A battle is underway over the leadership of South Africa’s two million-strong union federation Cosatu.
On the surface it seems to relate to allegations of corruption against Cosatu secretary general Zwelinzima Vavi.
It is really part of the fallout from an unofficial strike wave
that followed the police killing of 34 striking miners at Marikana last year.
Cosatu remains an important political centre for organised workers and for the African National Congress (ANC)-led government.
Those who are anti-Vavi feel that Vavi and his supporters are too critical of the ANC.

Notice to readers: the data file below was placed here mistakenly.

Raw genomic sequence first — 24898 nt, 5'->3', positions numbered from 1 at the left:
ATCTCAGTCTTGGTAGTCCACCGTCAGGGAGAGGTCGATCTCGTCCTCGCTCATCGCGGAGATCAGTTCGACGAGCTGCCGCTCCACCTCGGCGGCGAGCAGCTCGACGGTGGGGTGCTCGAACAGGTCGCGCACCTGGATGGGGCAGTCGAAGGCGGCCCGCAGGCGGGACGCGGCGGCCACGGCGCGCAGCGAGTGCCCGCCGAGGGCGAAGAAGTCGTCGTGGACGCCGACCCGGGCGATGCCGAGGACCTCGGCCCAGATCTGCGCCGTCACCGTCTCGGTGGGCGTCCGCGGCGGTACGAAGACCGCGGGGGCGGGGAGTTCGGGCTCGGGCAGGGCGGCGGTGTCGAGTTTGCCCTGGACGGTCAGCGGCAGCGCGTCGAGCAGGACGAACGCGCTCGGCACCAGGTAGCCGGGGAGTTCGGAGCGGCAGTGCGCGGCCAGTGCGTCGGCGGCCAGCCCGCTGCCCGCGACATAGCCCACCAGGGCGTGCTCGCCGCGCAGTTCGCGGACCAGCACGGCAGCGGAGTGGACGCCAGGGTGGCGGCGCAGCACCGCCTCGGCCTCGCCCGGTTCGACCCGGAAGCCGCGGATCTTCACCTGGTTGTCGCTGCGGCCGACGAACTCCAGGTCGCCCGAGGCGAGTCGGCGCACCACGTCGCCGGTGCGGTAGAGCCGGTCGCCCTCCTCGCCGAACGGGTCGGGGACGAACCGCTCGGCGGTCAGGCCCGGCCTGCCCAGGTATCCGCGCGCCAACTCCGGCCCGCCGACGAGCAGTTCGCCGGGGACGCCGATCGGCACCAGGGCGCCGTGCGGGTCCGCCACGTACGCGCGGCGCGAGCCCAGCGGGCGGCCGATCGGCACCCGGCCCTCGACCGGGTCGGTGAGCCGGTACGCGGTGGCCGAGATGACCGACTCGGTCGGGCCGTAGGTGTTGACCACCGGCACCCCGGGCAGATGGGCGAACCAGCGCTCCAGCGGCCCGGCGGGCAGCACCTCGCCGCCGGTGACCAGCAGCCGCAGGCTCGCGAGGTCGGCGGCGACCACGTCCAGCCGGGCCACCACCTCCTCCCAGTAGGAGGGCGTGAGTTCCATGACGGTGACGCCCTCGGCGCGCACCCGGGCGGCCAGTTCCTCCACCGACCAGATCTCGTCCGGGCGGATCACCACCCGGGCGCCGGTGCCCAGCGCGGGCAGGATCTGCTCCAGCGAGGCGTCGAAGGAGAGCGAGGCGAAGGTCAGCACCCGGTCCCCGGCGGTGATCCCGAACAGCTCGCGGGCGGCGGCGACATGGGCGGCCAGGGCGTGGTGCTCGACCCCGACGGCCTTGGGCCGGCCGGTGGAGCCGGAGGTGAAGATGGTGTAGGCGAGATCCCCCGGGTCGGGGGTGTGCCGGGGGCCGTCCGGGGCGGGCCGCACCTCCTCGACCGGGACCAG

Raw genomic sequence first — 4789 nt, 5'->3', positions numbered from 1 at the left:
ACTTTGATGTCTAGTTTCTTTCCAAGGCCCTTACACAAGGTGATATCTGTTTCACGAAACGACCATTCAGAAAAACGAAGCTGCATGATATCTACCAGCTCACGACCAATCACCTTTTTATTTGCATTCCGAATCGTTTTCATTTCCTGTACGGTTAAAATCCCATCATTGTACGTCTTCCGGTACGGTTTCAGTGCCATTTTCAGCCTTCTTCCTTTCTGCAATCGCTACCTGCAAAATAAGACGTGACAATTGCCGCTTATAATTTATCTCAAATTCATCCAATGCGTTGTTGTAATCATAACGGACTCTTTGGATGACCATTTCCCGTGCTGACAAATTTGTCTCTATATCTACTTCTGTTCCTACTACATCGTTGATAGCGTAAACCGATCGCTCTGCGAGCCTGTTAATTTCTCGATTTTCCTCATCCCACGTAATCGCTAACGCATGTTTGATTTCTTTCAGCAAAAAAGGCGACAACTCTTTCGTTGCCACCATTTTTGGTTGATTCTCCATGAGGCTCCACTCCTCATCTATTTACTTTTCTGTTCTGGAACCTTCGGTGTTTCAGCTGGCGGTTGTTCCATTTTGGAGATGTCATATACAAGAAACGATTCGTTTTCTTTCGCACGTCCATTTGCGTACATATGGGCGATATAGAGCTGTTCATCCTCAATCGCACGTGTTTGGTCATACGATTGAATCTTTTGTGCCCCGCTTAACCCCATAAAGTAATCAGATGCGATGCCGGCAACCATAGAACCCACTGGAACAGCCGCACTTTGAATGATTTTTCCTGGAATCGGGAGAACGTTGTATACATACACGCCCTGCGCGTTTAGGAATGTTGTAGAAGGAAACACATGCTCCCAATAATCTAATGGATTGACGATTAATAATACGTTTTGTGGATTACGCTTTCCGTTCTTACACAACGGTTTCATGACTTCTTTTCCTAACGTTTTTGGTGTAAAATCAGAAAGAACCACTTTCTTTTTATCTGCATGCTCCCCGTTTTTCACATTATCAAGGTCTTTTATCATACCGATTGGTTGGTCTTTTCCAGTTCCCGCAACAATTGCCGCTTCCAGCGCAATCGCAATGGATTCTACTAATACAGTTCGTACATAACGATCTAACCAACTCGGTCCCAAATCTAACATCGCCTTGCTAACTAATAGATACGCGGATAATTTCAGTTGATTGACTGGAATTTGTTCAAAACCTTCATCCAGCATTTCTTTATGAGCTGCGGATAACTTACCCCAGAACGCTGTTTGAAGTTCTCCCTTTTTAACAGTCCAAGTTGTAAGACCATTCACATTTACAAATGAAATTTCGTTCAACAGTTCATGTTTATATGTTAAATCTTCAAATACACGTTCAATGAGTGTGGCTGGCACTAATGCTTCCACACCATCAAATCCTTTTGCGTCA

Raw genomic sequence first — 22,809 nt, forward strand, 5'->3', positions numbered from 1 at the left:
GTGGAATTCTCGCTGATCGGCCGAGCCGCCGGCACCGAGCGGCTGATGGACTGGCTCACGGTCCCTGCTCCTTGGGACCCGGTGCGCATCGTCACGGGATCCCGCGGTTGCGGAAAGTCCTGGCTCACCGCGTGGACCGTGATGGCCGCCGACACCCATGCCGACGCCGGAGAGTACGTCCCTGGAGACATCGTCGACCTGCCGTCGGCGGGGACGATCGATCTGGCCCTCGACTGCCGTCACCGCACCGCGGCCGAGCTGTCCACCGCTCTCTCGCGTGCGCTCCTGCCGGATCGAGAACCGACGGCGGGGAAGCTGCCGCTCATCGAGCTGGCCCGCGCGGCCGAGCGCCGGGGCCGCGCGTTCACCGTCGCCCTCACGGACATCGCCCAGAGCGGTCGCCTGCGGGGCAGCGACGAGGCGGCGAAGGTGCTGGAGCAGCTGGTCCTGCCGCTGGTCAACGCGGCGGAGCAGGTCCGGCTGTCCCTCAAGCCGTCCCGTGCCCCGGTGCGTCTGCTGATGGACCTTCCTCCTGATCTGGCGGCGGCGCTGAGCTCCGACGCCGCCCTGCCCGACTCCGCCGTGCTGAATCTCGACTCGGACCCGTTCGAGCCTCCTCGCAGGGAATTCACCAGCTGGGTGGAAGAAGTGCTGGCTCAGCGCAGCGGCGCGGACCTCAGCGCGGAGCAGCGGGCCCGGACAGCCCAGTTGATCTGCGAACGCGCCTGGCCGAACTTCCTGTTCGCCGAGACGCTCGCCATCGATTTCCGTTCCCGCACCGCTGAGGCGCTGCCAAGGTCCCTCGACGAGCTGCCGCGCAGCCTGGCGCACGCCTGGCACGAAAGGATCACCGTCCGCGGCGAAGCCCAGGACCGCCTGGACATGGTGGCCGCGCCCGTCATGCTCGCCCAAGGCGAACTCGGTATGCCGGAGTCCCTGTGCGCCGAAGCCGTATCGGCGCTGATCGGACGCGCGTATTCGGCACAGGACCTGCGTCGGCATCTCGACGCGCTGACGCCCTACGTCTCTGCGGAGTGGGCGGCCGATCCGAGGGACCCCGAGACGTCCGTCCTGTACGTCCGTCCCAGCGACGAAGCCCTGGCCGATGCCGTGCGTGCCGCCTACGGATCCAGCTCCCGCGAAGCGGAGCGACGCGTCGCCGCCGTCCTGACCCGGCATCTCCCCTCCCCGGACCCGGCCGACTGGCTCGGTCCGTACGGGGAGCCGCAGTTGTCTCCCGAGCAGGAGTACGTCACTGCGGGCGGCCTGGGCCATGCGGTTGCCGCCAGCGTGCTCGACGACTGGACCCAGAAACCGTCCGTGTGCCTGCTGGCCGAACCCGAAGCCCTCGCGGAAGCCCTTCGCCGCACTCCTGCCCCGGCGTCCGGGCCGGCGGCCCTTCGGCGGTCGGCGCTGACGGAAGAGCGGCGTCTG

In fact Vavi and his supporters are not calling for Cosatu’s alliance with the ANC to be broken.
They are only hinting that it would be hard to convince workers to vote for the ANC in the 2014 general election.
The battle reflects the increasing economic and social difficulties facing workers and sections of the middle class.
People are involved in struggles but they aren’t coordinated. Cosatu has not actively supported them.
The cracks within Cosatu create a possibility of building a broad alliance between working class people and workers’ struggles.
The task for socialists is to strengthen these struggles and the links between them.